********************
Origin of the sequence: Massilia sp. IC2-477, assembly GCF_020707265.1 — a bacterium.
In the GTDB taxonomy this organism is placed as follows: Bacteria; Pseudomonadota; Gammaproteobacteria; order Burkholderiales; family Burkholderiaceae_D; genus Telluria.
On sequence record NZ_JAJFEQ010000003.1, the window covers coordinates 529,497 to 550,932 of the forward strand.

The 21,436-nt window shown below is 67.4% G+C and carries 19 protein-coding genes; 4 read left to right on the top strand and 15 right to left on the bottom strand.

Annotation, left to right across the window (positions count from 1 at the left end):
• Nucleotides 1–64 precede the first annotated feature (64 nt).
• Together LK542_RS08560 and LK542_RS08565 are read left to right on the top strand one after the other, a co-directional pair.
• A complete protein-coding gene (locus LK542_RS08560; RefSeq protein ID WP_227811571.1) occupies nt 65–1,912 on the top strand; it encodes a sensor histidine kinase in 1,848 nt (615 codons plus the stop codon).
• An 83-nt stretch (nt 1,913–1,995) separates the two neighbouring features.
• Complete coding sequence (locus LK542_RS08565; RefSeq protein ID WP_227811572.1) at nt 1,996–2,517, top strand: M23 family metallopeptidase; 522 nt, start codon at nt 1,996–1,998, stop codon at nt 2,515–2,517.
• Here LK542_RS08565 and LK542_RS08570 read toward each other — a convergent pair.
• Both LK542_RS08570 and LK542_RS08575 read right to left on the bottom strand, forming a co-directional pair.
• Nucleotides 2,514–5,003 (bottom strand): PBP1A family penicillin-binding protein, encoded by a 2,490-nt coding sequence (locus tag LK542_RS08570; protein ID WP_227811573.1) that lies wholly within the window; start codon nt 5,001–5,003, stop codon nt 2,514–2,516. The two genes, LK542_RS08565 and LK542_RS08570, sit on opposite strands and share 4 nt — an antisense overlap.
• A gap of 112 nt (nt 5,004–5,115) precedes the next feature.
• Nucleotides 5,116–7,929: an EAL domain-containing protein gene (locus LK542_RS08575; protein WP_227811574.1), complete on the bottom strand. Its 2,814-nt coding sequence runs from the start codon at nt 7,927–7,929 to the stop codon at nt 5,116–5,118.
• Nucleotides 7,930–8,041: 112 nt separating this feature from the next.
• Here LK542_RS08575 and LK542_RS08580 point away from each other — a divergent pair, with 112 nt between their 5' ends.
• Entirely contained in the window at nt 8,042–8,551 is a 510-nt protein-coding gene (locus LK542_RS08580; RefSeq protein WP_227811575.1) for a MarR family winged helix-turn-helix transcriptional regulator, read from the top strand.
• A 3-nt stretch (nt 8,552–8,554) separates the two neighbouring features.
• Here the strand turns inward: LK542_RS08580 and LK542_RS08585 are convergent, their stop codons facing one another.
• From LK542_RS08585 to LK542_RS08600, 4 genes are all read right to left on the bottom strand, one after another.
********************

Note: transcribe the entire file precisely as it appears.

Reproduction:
Origin of the sequence: Massilia sp. IC2-477, assembly GCF_020707265.1 — a bacterium.
In the GTDB taxonomy this organism is placed as follows: Bacteria; Pseudomonadota; Gammaproteobacteria; order Burkholderiales; family Burkholderiaceae_D; genus Telluria.
On sequence record NZ_JAJFEQ010000003.1, the window covers coordinates 529,497 to 550,932 of the forward strand.

The 21,436-nt window shown below is 67.4% G+C and carries 19 protein-coding genes; 4 read left to right on the top strand and 15 right to left on the bottom strand.

Annotation, left to right across the window (positions count from 1 at the left end):
• Nucleotides 1–64 precede the first annotated feature (64 nt).
• Together LK542_RS08560 and LK542_RS08565 are read left to right on the top strand one after the other, a co-directional pair.
• A complete protein-coding gene (locus LK542_RS08560; RefSeq protein ID WP_227811571.1) occupies nt 65–1,912 on the top strand; it encodes a sensor histidine kinase in 1,848 nt (615 codons plus the stop codon).
• An 83-nt stretch (nt 1,913–1,995) separates the two neighbouring features.
• Complete coding sequence (locus LK542_RS08565; RefSeq protein ID WP_227811572.1) at nt 1,996–2,517, top strand: M23 family metallopeptidase; 522 nt, start codon at nt 1,996–1,998, stop codon at nt 2,515–2,517.
• Here LK542_RS08565 and LK542_RS08570 read toward each other — a convergent pair.
• Both LK542_RS08570 and LK542_RS08575 read right to left on the bottom strand, forming a co-directional pair.
• Nucleotides 2,514–5,003 (bottom strand): PBP1A family penicillin-binding protein, encoded by a 2,490-nt coding sequence (locus tag LK542_RS08570; protein ID WP_227811573.1) that lies wholly within the window; start codon nt 5,001–5,003, stop codon nt 2,514–2,516. The two genes, LK542_RS08565 and LK542_RS08570, sit on opposite strands and share 4 nt — an antisense overlap.
• A gap of 112 nt (nt 5,004–5,115) precedes the next feature.
• Nucleotides 5,116–7,929: an EAL domain-containing protein gene (locus LK542_RS08575; protein WP_227811574.1), complete on the bottom strand. Its 2,814-nt coding sequence runs from the start codon at nt 7,927–7,929 to the stop codon at nt 5,116–5,118.
• Nucleotides 7,930–8,041: 112 nt separating this feature from the next.
• Here LK542_RS08575 and LK542_RS08580 point away from each other — a divergent pair, with 112 nt between their 5' ends.
• Entirely contained in the window at nt 8,042–8,551 is a 510-nt protein-coding gene (locus LK542_RS08580; RefSeq protein WP_227811575.1) for a MarR family winged helix-turn-helix transcriptional regulator, read from the top strand.
• A 3-nt stretch (nt 8,552–8,554) separates the two neighbouring features.
• Here the strand turns inward: LK542_RS08580 and LK542_RS08585 are convergent, their stop codons facing one another.
• From LK542_RS08585 to LK542_RS08600, 4 genes are all read right to left on the bottom strand, one after another.